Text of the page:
ESCC targets upgrades for growth
NEW YORK—As construction starts to rebound in the city, part of systems integrator ESCC’s growth plan is to focus on upgrades.
“After 9/11, a lot of security measures were put in place and those [systems] are starting to age,” said VP of Operations Karl Tyson. ESCC plans to go back to its own clients as well as seeking new clients whose integrators may have closed their doors during the lean years of 2009 and 2010.
Like most commercial integrators, the recession took its toll on ESCC, but Tyson said the company is well-positioned today.
“Our backlog got us through the lean times. We had enough that wasn’t canceled that we were able to make adjustments and get through,” he said. The backlog included some major projects such as a new office building at 512 Madison Ave., where ESCC developed elevator software for access control.
In business for 26 years, ESCC has 50 employees and two offices, one here in the city on Madison Avenue and one in Armonk, N.Y.
“We’re a full-fledged integrator, we have our own CAD engineering department, an IT department, and a service and installation department,” Tyson said. “We do some interesting things like remote backup and remote card administration for clients.”
He explained that in Manhattan, the access control systems for office buildings are separate from the access control systems for the businesses in those buildings. In many cases, ESCC will manage the card systems for the building and its commercial occupants, which allows both systems to stay in sync and up to date.
ESCC is a large C-CURE dealer. “We build many of our unique programs around that platform,” Tyson said.
One recent job featured a “free-flowing lobby with no turnstile” at 510 Madison Ave. ESCC developed a software product to manage access to elevators. The lobby has three kiosks, where people slide their access cards and select a destination. The system ensures that the person is allowed to go to that floor and assigns them an elevator, which takes them to the floor. “The elevators have no buttons inside; people can’t select a floor in the elevator,” he said.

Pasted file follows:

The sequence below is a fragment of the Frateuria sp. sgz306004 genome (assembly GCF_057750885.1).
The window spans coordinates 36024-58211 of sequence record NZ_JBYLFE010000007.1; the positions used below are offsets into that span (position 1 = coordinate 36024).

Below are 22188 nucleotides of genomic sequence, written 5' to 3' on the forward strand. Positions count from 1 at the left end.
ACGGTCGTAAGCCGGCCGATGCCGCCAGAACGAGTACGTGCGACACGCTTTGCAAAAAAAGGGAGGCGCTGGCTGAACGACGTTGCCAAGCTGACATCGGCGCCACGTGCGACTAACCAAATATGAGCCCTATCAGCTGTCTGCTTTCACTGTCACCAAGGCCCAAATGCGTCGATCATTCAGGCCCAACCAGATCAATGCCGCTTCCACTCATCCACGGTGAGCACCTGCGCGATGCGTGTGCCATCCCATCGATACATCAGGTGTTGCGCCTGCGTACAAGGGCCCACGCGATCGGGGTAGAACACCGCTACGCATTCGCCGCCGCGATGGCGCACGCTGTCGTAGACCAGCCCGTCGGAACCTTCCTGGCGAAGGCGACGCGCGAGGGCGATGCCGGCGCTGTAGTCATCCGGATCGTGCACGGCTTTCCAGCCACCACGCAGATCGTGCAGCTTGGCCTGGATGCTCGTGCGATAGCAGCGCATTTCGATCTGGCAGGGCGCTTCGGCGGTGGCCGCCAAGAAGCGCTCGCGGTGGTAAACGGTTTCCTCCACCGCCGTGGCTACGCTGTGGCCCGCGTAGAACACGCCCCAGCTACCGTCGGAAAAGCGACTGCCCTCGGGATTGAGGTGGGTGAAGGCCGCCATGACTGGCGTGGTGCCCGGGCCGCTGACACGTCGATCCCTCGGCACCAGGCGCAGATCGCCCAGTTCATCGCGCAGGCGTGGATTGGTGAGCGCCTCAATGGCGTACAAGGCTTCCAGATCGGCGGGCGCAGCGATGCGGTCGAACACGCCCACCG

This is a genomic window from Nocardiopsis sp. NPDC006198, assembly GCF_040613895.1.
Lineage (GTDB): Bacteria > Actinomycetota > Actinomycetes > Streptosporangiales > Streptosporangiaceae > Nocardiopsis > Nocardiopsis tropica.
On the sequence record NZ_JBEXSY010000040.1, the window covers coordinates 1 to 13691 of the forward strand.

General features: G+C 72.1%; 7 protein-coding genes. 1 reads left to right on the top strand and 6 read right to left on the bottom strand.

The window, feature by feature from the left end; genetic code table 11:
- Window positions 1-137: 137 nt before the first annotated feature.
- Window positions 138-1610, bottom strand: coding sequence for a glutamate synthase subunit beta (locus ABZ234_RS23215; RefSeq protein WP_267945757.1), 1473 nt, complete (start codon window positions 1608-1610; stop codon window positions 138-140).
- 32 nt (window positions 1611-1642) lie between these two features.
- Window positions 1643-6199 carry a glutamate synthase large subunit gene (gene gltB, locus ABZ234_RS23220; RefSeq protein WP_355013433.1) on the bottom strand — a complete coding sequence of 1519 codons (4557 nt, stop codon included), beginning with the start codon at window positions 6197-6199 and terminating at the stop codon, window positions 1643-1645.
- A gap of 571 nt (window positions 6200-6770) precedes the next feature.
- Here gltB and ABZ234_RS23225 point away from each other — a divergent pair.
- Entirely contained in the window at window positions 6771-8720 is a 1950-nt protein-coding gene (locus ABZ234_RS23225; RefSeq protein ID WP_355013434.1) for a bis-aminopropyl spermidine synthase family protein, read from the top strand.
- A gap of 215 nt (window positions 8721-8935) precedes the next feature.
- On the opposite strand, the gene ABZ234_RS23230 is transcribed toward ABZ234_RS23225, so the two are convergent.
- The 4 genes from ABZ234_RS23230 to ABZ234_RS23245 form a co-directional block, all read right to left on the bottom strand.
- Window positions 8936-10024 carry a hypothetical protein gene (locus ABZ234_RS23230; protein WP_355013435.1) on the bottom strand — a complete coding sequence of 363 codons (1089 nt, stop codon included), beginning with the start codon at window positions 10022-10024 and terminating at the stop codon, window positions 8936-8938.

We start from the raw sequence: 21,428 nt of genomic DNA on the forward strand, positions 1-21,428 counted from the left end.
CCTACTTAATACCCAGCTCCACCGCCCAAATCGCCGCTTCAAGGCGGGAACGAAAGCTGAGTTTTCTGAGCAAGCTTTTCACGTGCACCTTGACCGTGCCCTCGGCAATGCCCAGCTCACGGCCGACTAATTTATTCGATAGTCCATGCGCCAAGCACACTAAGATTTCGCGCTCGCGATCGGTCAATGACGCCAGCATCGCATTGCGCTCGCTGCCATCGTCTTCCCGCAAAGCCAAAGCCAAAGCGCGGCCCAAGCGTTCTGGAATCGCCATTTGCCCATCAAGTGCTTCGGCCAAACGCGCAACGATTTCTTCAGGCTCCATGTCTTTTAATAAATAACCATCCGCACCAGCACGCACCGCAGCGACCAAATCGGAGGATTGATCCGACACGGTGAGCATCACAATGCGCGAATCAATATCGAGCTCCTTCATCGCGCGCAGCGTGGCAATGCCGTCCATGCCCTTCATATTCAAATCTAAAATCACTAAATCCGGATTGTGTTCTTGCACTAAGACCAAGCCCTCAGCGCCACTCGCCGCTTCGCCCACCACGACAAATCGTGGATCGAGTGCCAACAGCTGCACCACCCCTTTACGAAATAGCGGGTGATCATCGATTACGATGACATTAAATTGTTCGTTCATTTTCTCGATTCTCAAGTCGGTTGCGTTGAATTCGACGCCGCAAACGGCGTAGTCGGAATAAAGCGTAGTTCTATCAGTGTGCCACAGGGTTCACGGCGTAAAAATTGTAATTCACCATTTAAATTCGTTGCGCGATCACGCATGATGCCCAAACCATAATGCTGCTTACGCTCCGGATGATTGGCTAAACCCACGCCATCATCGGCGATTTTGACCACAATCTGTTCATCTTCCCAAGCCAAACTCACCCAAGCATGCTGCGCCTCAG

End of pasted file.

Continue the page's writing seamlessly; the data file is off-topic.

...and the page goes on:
The company has done a lot of work in mixed-use buildings that have commercial space, hotels and residences. It just completed a Yotel, for example, which has 1,000 units. It’s also done work at the former Plaza Hotel, which is now a combination hotel and condominiums.
About 40 percent of ESCC’s work is residential, much of that very high-end. “We don’t get shocked to see a $100,000, $200,000 or $300,000 integration job that includes sound, and they often want to use Mac products, which don’t always integrate easily with other systems,” he said.
“With the integration of all the security system, access, CCTV and phone, the residential jobs can sometimes be a lot more challenging than the commercial jobs,” he said.